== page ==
Lateral view of the sacrum and coccyx in individuals not suffering pain. In (A) the coccyx is facing more anteriorly than in (B).
levator ani massage, levator ani stretching, and sacrococcygeal joint mobilization may bring relief to some patients but the overall results are often frustrating.
Coccygeal manipulation in combination with a steroid injection at the sacrococcygeal junction may bring relief to a significant number of patients. These are performed under general anesthesia and can be repeated if a positive response is obtained in the first trial. Patients who fail conservative care and continue with persistent severe pain may be referred for surgery. Partial or total coccygectomy may bring relief to these patients.
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Spinal surgery usually consists of one or more basic operative procedures such as decompression of the neural elements (cord, cauda equina, or nerve roots), reconstruction of the load-bearing capacity of the spine (bone grafting, cement injection, or internal fixation), and correction of spinal deformities (normalization of coronal and sagittal alignment). Many of these operative procedures are performed in concert with fusion surgery.
The most frequent spinal pathology for which surgery is performed is degenerative disc disease. Most patients with this condition do well after spinal surgery, whether it is simple disc excision or more complex fusion procedures. Some patients, however, have persistent or recurrent symptoms that necessitate re-imaging of the spine, and the diagnostic imaging of these patients will be the focus of this chapter.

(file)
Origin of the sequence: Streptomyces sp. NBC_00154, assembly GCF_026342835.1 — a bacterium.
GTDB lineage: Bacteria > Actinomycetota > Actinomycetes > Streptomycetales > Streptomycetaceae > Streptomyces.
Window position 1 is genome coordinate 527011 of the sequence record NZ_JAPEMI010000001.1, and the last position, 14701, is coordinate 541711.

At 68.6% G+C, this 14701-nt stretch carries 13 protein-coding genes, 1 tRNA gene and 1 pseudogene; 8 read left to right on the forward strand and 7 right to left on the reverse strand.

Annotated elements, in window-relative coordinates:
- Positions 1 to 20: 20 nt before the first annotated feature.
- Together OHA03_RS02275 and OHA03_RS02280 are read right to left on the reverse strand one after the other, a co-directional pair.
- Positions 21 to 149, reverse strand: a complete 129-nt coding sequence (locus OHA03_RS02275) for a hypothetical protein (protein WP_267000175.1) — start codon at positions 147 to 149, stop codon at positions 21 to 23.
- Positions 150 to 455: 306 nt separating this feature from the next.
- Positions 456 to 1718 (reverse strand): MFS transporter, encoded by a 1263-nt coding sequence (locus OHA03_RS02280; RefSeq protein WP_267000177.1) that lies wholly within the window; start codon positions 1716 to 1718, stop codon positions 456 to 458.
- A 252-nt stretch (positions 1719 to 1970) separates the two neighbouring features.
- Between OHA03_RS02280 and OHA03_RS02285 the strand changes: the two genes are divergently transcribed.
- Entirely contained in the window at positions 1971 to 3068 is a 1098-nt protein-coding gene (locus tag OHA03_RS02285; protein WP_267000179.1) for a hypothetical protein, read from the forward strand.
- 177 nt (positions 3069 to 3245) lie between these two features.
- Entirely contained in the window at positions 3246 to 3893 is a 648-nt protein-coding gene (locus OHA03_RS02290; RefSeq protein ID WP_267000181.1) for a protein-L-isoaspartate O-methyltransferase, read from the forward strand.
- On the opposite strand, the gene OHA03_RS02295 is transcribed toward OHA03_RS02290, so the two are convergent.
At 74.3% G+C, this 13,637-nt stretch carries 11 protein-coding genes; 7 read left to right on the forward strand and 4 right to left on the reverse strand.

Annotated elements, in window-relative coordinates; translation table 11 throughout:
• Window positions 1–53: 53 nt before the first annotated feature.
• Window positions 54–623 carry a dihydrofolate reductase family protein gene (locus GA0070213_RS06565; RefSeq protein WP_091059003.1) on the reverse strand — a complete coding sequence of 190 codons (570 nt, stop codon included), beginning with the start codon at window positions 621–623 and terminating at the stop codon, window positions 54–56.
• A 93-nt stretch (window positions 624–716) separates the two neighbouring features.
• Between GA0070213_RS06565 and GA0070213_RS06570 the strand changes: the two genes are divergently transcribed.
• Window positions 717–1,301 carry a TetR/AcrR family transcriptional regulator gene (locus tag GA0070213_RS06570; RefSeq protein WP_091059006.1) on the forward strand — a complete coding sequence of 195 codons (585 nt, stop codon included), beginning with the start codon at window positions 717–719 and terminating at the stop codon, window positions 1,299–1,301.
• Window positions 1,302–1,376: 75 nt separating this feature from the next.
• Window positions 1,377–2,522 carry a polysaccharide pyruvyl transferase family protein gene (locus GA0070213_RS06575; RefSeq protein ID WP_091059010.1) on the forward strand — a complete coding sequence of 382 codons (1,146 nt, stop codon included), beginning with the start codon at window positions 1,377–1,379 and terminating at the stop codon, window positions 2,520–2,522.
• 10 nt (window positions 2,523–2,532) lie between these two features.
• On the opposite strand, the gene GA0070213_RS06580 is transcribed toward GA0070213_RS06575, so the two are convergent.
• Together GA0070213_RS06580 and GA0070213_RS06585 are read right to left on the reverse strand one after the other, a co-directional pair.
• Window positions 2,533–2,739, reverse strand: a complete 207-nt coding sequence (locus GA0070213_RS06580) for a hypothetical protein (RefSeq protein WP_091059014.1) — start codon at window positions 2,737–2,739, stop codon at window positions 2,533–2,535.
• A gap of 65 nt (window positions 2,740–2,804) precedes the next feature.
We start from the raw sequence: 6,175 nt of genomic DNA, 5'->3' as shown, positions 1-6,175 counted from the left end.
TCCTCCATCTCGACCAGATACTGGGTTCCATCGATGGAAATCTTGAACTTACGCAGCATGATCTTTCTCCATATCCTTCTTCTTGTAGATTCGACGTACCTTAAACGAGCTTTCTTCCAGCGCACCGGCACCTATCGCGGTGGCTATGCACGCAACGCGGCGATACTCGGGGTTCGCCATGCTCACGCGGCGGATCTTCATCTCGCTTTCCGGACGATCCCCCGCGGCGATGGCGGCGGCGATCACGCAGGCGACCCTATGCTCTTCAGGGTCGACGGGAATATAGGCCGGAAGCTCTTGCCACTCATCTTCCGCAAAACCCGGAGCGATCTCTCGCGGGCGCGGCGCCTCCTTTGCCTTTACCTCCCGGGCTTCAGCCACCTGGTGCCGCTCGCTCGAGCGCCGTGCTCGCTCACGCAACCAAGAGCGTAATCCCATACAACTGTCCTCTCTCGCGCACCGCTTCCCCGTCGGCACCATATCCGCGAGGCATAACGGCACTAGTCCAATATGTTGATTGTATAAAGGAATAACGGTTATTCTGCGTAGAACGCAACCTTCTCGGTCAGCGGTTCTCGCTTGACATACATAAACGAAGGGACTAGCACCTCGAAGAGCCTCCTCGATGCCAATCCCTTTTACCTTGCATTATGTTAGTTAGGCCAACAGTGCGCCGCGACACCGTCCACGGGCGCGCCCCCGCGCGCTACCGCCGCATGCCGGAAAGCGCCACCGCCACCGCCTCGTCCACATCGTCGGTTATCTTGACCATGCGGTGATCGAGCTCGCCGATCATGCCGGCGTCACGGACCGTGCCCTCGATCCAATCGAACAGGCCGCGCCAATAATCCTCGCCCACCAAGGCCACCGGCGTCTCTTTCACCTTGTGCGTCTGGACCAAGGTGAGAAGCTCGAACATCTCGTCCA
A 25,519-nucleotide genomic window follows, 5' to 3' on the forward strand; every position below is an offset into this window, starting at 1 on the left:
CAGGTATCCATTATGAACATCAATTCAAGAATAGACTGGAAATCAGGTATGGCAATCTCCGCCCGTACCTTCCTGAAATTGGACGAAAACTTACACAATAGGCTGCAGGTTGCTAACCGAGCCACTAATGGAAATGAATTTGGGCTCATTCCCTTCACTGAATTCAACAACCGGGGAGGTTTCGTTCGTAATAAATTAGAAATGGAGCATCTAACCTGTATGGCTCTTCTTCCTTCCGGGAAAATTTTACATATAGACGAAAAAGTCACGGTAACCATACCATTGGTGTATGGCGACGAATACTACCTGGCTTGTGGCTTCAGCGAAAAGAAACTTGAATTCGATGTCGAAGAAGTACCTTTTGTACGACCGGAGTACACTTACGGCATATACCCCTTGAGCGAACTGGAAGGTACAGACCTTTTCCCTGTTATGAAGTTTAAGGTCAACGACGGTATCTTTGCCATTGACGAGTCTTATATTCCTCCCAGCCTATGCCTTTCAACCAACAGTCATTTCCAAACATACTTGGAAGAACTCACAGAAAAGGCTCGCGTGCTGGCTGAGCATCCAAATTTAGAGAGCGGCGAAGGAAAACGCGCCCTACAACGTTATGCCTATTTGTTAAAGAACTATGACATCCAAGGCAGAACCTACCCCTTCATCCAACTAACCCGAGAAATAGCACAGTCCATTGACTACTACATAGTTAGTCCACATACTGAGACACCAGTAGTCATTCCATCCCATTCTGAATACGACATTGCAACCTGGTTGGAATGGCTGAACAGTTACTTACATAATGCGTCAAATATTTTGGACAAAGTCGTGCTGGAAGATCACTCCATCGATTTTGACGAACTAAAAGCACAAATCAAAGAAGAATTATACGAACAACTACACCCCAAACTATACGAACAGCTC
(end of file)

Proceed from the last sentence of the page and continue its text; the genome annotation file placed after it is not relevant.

The yearly increase in the number of spinal surgeries for degenerative disc disease in the United States and worldwide has resulted in a parallel rise in the number of spinal imaging studies that are performed after surgical interventions. The main goal of spinal imaging of symptomatic patients who have undergone previous spinal surgery is to correctly identify the reason for the patient's persistent, recurrent, or new pain. Such imaging studies are undertaken to determine whether or not additional surgery may help the patient.
When evaluating symptomatic patients after surgery, one has to keep in mind the classic three Ws related to failed back or neck surgery: wrong patient selection, wrong diagnosis, and wrong surgery (the latter including a wrong operated level). Mere repetition of diagnostic scans per se obviously cannot remedy poor preoperative patient selection.
A close collaboration between the managing physician and the neuroradiologist is important. Precise knowledge of the patient's symptoms (leg or arm vs. back or neck pain and the symptomatic side of radiculopathy) and what was done in surgery are all-important for the radiological evaluation. Even before performing diagnostic imaging, obtaining a detailed history on the temporal sequence of the patient's complaints after surgery may distinguish between having failed to
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